The Madhur Jaffrey and Family at a Picnic (1940c.). Jaffrey is third from left in the front row.
Madhur Jaffrey’s Climbing the Mango Trees, a Memoir (2005) describes her family’s picnic in Delhi in the 1940s before independence and partition.
Jaffrey says that the preferred picnic time of year is winter when the air is clement “sunny and crisp.” Then the entire family, about thirty people including servants, would pile into cars and then set out for some garden or palace open to the public such as Qutb Minar, a thirteenth-century tower (the same tower where Elizabeth David described her ruined picnic in the moonlight for Summer Cooking). The picnic began at dawn when the food was prepared at home: potatoes in ginger tomato sauce, pooris, meatballs with wetted palms, pickles, and fruits, all stuffed into baskets. Utensils would be packed, charcoal braziers or ungeethis, pots, pans, teapots, were collected and readied for use—what Jaffrey calls batterie de cuisine pique-nique. Once the site for the picnic was chosen, servants spread a blue-and-white-striped dhurrie over which a white cloth was spread.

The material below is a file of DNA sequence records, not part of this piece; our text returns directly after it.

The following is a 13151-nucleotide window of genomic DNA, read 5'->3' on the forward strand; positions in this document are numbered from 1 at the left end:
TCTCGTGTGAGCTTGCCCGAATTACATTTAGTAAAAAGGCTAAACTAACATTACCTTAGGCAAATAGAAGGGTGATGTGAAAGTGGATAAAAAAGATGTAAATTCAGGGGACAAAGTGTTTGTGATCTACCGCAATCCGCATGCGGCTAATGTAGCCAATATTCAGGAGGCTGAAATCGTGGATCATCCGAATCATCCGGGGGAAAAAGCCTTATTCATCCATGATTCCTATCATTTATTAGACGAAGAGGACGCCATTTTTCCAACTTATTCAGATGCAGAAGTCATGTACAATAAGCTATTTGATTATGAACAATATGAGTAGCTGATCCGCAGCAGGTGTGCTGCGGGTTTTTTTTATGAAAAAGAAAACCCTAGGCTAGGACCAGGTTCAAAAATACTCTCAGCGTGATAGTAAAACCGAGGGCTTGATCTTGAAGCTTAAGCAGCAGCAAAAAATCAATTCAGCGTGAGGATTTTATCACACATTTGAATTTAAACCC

Picnickers sat cross-legged and picked food from serving platters with their hands. Jaffrey says they rarely used plates or cutlery because pooris were used as plates, and tea was poured into disposable terra cotta cups and mutkainas. Among Jaffrey’s favorites for picnic lunches is meatball curry, koftas, eaten with pooris; lamb with spinach; mung bean fritters, and phulka, bread.
Madhur has written many Indian cookbooks such as An Invitation to Indian Cooking (1973) and A Taste of India (1988). Madhur writes. “As we settled cross-legged on the edges of the dhurrie, the servants would lay out the freshly heated food. We rarely used plates or cutlery for eating. Instead, we would take two poories at a time, using the first as a plate, a kind of medieval trencher, and the second to make our little morsels.”
See Jaffrey, Madhur. Climbing the Mango Trees a Memoir 9-103. New York: Alfred A. Knopf, 2005.